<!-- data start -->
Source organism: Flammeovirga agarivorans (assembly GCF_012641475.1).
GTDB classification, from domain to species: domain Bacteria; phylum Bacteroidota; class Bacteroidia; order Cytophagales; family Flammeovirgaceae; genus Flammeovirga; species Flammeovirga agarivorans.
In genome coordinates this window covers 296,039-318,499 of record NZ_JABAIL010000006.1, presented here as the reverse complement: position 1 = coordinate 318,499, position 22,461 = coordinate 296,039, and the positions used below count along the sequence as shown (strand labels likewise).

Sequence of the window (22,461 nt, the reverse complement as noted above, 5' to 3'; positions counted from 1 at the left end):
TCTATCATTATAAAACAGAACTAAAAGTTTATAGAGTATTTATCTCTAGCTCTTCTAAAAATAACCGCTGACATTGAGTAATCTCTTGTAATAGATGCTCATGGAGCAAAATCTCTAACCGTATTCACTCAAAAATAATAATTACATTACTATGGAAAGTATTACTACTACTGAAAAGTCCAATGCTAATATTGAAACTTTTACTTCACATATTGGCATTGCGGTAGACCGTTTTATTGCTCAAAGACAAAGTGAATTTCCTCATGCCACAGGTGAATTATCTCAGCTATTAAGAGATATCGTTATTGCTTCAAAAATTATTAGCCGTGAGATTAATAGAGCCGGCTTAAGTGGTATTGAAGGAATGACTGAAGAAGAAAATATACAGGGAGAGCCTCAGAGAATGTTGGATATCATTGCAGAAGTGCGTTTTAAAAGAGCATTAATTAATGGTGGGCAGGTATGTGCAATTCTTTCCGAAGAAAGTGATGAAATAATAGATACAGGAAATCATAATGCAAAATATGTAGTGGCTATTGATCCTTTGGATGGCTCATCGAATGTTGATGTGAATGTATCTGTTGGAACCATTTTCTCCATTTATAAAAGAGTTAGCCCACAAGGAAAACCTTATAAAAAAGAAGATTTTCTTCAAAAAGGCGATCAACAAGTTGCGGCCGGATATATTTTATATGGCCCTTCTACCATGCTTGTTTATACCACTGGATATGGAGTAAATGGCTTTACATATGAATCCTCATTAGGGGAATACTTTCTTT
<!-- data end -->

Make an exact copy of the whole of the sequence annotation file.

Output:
Source organism: Flammeovirga agarivorans (assembly GCF_012641475.1).
GTDB classification, from domain to species: domain Bacteria; phylum Bacteroidota; class Bacteroidia; order Cytophagales; family Flammeovirgaceae; genus Flammeovirga; species Flammeovirga agarivorans.
In genome coordinates this window covers 296,039-318,499 of record NZ_JABAIL010000006.1, presented here as the reverse complement: position 1 = coordinate 318,499, position 22,461 = coordinate 296,039, and the positions used below count along the sequence as shown (strand labels likewise).

Sequence of the window (22,461 nt, the reverse complement as noted above, 5' to 3'; positions counted from 1 at the left end):
TCTATCATTATAAAACAGAACTAAAAGTTTATAGAGTATTTATCTCTAGCTCTTCTAAAAATAACCGCTGACATTGAGTAATCTCTTGTAATAGATGCTCATGGAGCAAAATCTCTAACCGTATTCACTCAAAAATAATAATTACATTACTATGGAAAGTATTACTACTACTGAAAAGTCCAATGCTAATATTGAAACTTTTACTTCACATATTGGCATTGCGGTAGACCGTTTTATTGCTCAAAGACAAAGTGAATTTCCTCATGCCACAGGTGAATTATCTCAGCTATTAAGAGATATCGTTATTGCTTCAAAAATTATTAGCCGTGAGATTAATAGAGCCGGCTTAAGTGGTATTGAAGGAATGACTGAAGAAGAAAATATACAGGGAGAGCCTCAGAGAATGTTGGATATCATTGCAGAAGTGCGTTTTAAAAGAGCATTAATTAATGGTGGGCAGGTATGTGCAATTCTTTCCGAAGAAAGTGATGAAATAATAGATACAGGAAATCATAATGCAAAATATGTAGTGGCTATTGATCCTTTGGATGGCTCATCGAATGTTGATGTGAATGTATCTGTTGGAACCATTTTCTCCATTTATAAAAGAGTTAGCCCACAAGGAAAACCTTATAAAAAAGAAGATTTTCTTCAAAAAGGCGATCAACAAGTTGCGGCCGGATATATTTTATATGGCCCTTCTACCATGCTTGTTTATACCACTGGATATGGAGTAAATGGCTTTACATATGAATCCTCATTAGGGGAATACTTTCTTT